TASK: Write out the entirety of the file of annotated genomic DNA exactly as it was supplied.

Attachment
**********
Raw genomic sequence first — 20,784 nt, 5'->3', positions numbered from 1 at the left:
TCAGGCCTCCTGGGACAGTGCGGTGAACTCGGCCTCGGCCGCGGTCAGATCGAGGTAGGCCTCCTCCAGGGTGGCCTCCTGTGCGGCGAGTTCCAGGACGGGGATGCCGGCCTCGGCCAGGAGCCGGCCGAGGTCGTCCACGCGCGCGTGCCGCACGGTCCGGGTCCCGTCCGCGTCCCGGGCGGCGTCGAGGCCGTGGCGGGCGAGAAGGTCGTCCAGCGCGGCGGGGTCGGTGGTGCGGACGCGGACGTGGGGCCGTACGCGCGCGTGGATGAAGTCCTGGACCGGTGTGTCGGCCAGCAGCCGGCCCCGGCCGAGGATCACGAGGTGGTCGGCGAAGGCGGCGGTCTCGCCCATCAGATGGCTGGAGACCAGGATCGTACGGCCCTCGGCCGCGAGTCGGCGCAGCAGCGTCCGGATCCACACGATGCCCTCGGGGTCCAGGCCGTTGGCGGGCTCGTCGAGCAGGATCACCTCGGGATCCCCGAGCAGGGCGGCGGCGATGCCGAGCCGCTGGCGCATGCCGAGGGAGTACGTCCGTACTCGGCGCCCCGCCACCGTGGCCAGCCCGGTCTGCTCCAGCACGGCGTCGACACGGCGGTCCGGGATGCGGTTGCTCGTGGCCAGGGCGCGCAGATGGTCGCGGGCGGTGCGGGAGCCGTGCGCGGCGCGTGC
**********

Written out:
Raw genomic sequence first — 20,784 nt, 5'->3', positions numbered from 1 at the left:
TCAGGCCTCCTGGGACAGTGCGGTGAACTCGGCCTCGGCCGCGGTCAGATCGAGGTAGGCCTCCTCCAGGGTGGCCTCCTGTGCGGCGAGTTCCAGGACGGGGATGCCGGCCTCGGCCAGGAGCCGGCCGAGGTCGTCCACGCGCGCGTGCCGCACGGTCCGGGTCCCGTCCGCGTCCCGGGCGGCGTCGAGGCCGTGGCGGGCGAGAAGGTCGTCCAGCGCGGCGGGGTCGGTGGTGCGGACGCGGACGTGGGGCCGTACGCGCGCGTGGATGAAGTCCTGGACCGGTGTGTCGGCCAGCAGCCGGCCCCGGCCGAGGATCACGAGGTGGTCGGCGAAGGCGGCGGTCTCGCCCATCAGATGGCTGGAGACCAGGATCGTACGGCCCTCGGCCGCGAGTCGGCGCAGCAGCGTCCGGATCCACACGATGCCCTCGGGGTCCAGGCCGTTGGCGGGCTCGTCGAGCAGGATCACCTCGGGATCCCCGAGCAGGGCGGCGGCGATGCCGAGCCGCTGGCGCATGCCGAGGGAGTACGTCCGTACTCGGCGCCCCGCCACCGTGGCCAGCCCGGTCTGCTCCAGCACGGCGTCGACACGGCGGTCCGGGATGCGGTTGCTCGTGGCCAGGGCGCGCAGATGGTCGCGGGCGGTGCGGGAGCCGTGCGCGGCGCGTGC